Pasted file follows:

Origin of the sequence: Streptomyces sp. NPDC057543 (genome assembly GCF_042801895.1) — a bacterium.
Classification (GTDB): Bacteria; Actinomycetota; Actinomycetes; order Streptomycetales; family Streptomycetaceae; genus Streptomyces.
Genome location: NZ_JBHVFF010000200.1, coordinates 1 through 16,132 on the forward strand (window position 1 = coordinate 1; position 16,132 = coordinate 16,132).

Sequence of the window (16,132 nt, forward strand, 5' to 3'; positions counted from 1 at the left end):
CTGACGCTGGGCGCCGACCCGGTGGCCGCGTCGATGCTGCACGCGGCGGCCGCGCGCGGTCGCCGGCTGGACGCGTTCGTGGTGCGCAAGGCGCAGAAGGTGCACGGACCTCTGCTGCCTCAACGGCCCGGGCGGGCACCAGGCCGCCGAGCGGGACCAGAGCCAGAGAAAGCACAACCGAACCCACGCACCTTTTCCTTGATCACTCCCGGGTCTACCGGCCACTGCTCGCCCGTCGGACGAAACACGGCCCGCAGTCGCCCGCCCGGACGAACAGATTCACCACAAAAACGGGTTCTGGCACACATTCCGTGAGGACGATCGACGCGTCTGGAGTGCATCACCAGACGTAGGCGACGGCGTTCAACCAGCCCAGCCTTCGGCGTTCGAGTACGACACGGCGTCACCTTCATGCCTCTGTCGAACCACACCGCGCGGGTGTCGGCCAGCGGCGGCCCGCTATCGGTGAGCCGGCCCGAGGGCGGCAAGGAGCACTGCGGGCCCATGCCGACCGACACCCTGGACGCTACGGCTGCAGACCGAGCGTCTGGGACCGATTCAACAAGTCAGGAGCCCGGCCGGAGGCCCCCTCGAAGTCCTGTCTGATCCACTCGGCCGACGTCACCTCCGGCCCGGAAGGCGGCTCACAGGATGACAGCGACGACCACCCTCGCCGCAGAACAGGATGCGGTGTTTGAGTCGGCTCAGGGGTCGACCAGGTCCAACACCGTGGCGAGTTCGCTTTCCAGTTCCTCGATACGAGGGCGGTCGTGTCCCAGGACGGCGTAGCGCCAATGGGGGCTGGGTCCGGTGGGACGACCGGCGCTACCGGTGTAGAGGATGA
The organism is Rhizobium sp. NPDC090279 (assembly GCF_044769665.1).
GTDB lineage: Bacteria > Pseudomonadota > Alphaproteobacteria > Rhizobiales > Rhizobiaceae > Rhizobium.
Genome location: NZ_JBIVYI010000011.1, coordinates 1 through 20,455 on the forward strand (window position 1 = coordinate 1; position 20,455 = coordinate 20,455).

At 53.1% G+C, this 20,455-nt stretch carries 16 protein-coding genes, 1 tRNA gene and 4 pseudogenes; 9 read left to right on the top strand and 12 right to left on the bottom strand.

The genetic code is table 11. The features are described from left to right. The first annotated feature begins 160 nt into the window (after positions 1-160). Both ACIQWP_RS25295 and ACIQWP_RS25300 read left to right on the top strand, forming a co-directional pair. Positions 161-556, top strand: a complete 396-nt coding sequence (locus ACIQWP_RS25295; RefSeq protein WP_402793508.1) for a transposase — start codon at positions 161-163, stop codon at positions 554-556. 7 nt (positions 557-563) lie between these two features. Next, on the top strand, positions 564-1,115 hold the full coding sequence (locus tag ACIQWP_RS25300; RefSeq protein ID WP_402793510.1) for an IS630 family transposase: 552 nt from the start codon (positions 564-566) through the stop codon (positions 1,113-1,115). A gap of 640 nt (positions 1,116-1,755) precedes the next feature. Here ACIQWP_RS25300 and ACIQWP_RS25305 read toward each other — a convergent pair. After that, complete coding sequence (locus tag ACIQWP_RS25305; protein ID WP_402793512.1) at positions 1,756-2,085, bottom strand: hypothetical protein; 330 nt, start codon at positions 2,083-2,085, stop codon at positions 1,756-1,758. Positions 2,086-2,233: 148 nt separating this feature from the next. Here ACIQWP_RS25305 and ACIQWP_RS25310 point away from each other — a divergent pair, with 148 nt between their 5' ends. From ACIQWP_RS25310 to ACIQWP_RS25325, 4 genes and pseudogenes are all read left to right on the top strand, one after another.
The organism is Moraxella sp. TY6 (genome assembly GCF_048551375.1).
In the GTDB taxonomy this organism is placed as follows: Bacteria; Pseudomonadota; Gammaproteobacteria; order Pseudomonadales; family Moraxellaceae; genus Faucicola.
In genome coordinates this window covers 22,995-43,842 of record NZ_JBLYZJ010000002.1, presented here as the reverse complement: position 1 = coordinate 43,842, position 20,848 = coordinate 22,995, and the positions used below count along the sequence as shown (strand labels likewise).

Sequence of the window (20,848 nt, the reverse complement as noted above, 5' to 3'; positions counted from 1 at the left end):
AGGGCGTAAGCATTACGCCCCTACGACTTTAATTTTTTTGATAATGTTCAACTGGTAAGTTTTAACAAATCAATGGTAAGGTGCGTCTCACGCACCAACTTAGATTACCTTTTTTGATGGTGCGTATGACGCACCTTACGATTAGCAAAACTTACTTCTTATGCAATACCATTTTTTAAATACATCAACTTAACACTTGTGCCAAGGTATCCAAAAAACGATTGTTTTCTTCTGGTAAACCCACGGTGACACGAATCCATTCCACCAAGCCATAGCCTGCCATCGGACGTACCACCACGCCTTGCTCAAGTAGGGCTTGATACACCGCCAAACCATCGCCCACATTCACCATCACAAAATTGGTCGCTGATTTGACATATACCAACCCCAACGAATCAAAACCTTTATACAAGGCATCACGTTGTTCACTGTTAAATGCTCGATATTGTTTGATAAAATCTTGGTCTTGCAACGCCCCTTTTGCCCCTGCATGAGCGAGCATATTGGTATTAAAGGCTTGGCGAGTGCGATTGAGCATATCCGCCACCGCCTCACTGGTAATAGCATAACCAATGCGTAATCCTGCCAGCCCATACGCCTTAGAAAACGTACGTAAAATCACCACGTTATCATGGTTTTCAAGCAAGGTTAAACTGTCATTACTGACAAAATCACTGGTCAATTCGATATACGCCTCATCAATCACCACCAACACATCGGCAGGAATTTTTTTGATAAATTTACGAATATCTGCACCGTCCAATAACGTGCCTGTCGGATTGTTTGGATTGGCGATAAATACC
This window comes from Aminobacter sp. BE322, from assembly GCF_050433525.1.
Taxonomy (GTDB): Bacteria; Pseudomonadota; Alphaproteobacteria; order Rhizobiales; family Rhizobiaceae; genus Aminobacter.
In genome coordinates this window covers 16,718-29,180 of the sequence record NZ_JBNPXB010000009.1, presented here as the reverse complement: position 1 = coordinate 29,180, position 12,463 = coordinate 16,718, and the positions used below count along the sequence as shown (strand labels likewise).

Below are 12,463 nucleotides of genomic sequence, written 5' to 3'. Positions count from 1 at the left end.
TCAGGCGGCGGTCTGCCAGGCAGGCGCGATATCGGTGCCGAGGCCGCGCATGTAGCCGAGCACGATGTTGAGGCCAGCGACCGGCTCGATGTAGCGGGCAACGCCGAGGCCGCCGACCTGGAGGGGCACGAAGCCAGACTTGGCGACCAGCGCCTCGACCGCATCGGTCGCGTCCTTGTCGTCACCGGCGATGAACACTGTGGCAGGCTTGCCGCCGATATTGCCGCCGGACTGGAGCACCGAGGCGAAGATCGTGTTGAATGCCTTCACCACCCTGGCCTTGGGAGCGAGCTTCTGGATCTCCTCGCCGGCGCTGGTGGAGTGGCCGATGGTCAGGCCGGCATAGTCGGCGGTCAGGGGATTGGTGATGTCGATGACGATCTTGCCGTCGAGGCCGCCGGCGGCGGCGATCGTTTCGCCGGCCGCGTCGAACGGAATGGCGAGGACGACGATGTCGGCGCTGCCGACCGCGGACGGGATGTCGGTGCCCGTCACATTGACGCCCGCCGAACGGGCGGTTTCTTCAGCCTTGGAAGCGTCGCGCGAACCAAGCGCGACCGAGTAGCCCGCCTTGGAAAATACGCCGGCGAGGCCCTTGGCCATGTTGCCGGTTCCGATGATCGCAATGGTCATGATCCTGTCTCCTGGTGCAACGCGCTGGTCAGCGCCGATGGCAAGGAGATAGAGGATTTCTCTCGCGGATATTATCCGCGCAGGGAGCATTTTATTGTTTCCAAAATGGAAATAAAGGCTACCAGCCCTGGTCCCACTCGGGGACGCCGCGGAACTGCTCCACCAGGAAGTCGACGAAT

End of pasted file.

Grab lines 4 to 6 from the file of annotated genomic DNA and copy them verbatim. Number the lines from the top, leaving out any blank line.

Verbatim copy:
Sequence of the window (16,132 nt, forward strand, 5' to 3'; positions counted from 1 at the left end):
CTGACGCTGGGCGCCGACCCGGTGGCCGCGTCGATGCTGCACGCGGCGGCCGCGCGCGGTCGCCGGCTGGACGCGTTCGTGGTGCGCAAGGCGCAGAAGGTGCACGGACCTCTGCTGCCTCAACGGCCCGGGCGGGCACCAGGCCGCCGAGCGGGACCAGAGCCAGAGAAAGCACAACCGAACCCACGCACCTTTTCCTTGATCACTCCCGGGTCTACCGGCCACTGCTCGCCCGTCGGACGAAACACGGCCCGCAGTCGCCCGCCCGGACGAACAGATTCACCACAAAAACGGGTTCTGGCACACATTCCGTGAGGACGATCGACGCGTCTGGAGTGCATCACCAGACGTAGGCGACGGCGTTCAACCAGCCCAGCCTTCGGCGTTCGAGTACGACACGGCGTCACCTTCATGCCTCTGTCGAACCACACCGCGCGGGTGTCGGCCAGCGGCGGCCCGCTATCGGTGAGCCGGCCCGAGGGCGGCAAGGAGCACTGCGGGCCCATGCCGACCGACACCCTGGACGCTACGGCTGCAGACCGAGCGTCTGGGACCGATTCAACAAGTCAGGAGCCCGGCCGGAGGCCCCCTCGAAGTCCTGTCTGATCCACTCGGCCGACGTCACCTCCGGCCCGGAAGGCGGCTCACAGGATGACAGCGACGACCACCCTCGCCGCAGAACAGGATGCGGTGTTTGAGTCGGCTCAGGGGTCGACCAGGTCCAACACCGTGGCGAGTTCGCTTTCCAGTTCCTCGATACGAGGGCGGTCGTGTCCCAGGACGGCGTAGCGCCAATGGGGGCTGGGTCCGGTGGGACGACCGGCGCTACCGGTGTAGAGGATGA
The organism is Rhizobium sp. NPDC090279 (assembly GCF_044769665.1).